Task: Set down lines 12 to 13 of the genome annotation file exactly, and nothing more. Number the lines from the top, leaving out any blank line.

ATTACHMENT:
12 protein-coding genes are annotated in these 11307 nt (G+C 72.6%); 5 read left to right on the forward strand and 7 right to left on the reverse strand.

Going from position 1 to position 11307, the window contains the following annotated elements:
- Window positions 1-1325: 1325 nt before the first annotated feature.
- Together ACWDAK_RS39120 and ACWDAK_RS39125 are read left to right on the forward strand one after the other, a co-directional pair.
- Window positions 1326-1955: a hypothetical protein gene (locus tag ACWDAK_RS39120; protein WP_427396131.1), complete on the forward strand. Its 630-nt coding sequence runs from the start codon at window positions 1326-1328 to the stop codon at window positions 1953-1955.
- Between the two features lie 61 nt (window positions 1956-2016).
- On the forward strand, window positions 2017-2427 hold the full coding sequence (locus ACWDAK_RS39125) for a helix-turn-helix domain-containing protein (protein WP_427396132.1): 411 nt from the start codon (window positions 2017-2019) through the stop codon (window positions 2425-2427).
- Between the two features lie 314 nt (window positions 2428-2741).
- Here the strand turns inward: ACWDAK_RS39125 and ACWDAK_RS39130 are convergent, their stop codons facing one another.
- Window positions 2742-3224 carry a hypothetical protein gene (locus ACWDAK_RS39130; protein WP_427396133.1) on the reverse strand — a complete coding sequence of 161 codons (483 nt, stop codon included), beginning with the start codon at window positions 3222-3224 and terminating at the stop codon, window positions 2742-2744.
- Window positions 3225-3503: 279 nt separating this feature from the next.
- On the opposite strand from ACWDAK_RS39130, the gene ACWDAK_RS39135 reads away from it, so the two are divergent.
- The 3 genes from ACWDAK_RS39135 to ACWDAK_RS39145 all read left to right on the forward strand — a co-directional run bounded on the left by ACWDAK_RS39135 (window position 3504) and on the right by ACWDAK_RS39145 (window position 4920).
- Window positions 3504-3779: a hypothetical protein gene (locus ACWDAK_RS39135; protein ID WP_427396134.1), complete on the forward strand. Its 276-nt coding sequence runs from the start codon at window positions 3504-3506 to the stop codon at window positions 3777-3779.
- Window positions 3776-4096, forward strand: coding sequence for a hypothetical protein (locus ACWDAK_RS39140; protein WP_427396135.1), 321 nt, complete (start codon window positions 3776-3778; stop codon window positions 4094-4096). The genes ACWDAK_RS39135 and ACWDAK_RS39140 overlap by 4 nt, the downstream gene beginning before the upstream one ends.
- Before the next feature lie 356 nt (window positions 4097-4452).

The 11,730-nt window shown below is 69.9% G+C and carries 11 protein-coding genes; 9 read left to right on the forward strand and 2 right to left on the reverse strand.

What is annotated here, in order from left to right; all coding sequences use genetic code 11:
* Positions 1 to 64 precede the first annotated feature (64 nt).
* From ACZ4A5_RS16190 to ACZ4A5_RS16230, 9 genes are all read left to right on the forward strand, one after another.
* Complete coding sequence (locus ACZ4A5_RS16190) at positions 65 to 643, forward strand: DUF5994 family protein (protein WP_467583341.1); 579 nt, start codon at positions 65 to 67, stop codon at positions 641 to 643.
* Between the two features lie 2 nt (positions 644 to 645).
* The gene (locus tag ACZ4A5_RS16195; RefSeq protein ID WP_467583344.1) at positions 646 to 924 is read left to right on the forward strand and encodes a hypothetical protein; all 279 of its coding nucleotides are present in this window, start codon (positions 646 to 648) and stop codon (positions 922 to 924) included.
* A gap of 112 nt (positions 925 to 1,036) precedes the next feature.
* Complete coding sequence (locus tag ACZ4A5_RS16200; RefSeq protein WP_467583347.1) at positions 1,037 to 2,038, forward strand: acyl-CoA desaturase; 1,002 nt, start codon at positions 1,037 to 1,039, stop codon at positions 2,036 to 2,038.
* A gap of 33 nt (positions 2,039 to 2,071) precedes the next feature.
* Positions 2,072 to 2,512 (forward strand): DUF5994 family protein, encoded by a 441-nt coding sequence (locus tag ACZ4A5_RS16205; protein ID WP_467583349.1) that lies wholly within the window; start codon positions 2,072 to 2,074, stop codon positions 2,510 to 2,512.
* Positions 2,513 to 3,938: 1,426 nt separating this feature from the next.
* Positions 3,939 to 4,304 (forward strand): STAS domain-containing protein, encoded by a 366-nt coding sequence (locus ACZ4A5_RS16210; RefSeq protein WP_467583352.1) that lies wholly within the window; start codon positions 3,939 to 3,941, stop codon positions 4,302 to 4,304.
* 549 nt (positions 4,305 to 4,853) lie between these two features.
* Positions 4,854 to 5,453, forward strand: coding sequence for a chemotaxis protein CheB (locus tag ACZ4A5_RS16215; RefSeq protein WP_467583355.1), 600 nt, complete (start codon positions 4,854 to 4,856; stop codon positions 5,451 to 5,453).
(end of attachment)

- On the opposite strand from ACWDAK_RS39130, the gene ACWDAK_RS39135 reads away from it, so the two are divergent.
- The 3 genes from ACWDAK_RS39135 to ACWDAK_RS39145 all read left to right on the forward strand — a co-directional run bounded on the left by ACWDAK_RS39135 (window position 3504) and on the right by ACWDAK_RS39145 (window position 4920).